Sharon holds talks with French FM in Paris

PARIS (AP) — Israeli Prime Minister Ariel Sharon met with France’s foreign minister Thursday for talks on Israel’s upcoming withdrawal from the Gaza Strip as the two countries tried to forget years of diplomatic tension and enter a new, friendlier period of relations.
The morning talks between Sharon and Philippe Douste-Blazy focused “on the situation in the Palestinian territories” ahead of Israel’s planned pullout from Gaza and four small West Bank settlements in coming weeks, the foreign minister’s office said.

They also discussed the role of the European Union in the Mideast peace process, ministry spokeswoman Marie Masdupuy said in a brief statement. Sharon was to meet privately with members of France’s Jewish community later in the day.

The four-day visit was Sharon’s first since he briefly stopped in Paris after becoming prime minister in 2001. He leaves Friday.

Sharon stirred fury here a year ago by encouraging French Jews to emigrate because of anti-Semitism in France. But he has recently won praise from French President Jacques Chirac for leading Israel’s planned withdrawal from the Gaza Strip.

The two leaders met Wednesday, the first step in a fence-mending trip to France after years of recurring strained ties between the two countries. Chirac’s spokesman described their two hours together as a “warm discussion.” “We are witnessing a relaunching — a renewal — of the peace process, in the framework of the roadmap,” Chirac said before the talks, referring to the stalled peace plan laid out two years ago by the United States, Russia, the United Nations and the European Union.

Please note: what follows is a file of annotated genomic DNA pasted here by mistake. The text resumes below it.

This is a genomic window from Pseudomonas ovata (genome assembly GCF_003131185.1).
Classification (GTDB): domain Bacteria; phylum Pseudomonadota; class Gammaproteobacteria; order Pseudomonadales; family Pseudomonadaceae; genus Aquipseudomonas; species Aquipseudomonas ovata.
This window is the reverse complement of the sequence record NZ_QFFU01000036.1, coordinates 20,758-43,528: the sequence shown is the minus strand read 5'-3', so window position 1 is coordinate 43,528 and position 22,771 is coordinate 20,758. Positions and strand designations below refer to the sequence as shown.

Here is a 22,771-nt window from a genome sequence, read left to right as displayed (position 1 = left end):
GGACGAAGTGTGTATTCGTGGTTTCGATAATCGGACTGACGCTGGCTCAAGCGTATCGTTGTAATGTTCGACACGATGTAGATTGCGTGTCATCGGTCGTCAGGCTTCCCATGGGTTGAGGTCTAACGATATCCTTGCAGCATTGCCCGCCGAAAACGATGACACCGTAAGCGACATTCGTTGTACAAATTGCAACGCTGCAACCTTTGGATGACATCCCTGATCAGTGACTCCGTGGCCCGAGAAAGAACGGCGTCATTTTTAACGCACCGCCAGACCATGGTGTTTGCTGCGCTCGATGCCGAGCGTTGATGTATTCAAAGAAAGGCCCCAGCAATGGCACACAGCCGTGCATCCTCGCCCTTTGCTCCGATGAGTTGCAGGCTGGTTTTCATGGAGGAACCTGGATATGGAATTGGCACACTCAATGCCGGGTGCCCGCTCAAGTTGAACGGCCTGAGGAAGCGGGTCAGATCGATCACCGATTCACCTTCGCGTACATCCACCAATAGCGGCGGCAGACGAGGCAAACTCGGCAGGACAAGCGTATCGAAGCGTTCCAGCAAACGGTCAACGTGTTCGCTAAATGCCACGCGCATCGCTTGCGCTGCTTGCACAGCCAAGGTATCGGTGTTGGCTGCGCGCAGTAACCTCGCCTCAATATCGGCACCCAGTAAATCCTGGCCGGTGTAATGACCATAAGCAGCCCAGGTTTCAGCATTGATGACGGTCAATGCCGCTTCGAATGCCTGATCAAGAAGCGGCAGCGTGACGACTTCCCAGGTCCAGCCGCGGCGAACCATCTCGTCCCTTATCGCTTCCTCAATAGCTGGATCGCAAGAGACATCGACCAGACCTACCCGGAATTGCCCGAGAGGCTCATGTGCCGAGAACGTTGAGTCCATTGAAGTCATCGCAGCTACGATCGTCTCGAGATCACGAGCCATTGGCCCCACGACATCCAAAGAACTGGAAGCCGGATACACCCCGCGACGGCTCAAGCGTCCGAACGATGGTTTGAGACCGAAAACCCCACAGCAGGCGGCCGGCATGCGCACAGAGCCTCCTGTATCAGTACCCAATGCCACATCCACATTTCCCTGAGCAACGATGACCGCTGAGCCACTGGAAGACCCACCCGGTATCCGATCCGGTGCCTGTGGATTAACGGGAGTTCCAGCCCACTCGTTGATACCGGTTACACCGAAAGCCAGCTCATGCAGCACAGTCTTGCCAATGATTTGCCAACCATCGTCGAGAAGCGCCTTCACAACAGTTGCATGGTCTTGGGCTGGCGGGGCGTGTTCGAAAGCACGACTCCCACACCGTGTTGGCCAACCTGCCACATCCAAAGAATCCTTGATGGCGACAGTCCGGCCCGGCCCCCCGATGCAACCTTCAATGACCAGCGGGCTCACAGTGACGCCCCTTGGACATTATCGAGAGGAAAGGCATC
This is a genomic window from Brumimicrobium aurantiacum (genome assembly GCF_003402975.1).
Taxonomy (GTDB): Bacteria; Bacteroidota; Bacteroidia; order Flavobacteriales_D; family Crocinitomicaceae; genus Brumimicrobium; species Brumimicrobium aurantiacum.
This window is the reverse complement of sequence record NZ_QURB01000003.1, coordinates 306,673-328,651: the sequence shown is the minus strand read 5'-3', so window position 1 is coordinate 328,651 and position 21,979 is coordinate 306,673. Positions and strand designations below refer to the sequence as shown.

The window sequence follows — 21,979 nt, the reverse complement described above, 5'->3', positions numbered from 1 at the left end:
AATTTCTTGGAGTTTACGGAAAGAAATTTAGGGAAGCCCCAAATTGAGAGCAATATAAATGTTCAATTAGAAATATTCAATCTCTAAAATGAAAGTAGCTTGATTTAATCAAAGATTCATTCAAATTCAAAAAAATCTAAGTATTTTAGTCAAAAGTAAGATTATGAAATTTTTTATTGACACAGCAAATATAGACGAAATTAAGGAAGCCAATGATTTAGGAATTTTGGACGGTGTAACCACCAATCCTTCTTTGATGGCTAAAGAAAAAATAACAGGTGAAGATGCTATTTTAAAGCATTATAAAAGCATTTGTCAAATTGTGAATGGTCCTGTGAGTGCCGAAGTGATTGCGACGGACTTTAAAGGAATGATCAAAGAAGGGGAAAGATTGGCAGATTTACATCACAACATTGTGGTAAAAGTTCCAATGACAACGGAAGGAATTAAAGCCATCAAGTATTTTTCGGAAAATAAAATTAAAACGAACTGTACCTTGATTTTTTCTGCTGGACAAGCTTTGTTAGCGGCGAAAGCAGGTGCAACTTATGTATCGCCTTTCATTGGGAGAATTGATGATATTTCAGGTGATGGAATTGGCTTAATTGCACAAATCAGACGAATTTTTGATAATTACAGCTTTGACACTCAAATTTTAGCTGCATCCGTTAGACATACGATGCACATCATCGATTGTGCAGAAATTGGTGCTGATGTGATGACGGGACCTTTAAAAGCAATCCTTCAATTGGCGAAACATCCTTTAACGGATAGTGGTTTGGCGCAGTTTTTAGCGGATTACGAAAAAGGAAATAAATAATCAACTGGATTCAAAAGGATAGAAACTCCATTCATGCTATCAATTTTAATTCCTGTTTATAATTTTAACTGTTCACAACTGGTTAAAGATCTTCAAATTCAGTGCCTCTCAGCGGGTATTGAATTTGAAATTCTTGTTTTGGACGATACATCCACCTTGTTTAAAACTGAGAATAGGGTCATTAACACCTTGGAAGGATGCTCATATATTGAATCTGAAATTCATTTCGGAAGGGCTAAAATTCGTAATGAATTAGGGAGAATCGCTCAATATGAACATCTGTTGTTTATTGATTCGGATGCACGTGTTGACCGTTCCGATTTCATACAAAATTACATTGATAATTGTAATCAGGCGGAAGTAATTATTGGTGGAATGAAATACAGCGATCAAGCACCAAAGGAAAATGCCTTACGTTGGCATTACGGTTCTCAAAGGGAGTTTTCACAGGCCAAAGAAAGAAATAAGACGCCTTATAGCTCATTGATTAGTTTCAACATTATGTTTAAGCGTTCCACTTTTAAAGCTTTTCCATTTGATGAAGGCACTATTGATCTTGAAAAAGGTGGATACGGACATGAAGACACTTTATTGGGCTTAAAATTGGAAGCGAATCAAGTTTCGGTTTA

The Israeli leader went out of his way to thank Chirac, calling him “one of the great leaders of this world.” He said Chirac’s invitation to visit Paris offered “precious assistance in the peace process that we all need in the Middle East.” “I left Israel at a time that is not simple, at a time when Palestinian terrorism continues, and when the internal struggles in Israel are bitter in regard to the question of the pullout,” Sharon said, stressing how important the France trip was.

Chirac, seen by many Israelis as unfairly pro-Arab, hasn’t travelled to Israel since 1996, when he angrily shouted at Israeli police and accused them of limiting his movements during a tour of Jerusalem’s holy sites.

Sharon said this week he invited Chirac to visit his ranch and that the French leader agreed. Still, French officials appeared cautious not to overplay the visit.

When asked to describe the state of bilateral ties on Tuesday, Foreign Minister Douste-Blazy sidestepped the question, saying simply that France supported Sharon in the Gaza withdrawal plan.

Then he called for “very deep reflection” about Israel’s security barrier along the West Bank, saying that it must respect all Palestinians.

A year ago, Sharon angered Paris when he told Jewish-American leaders that France was home to “the wildest anti-Semitism” and urged French Jews to emigrate to Israel.

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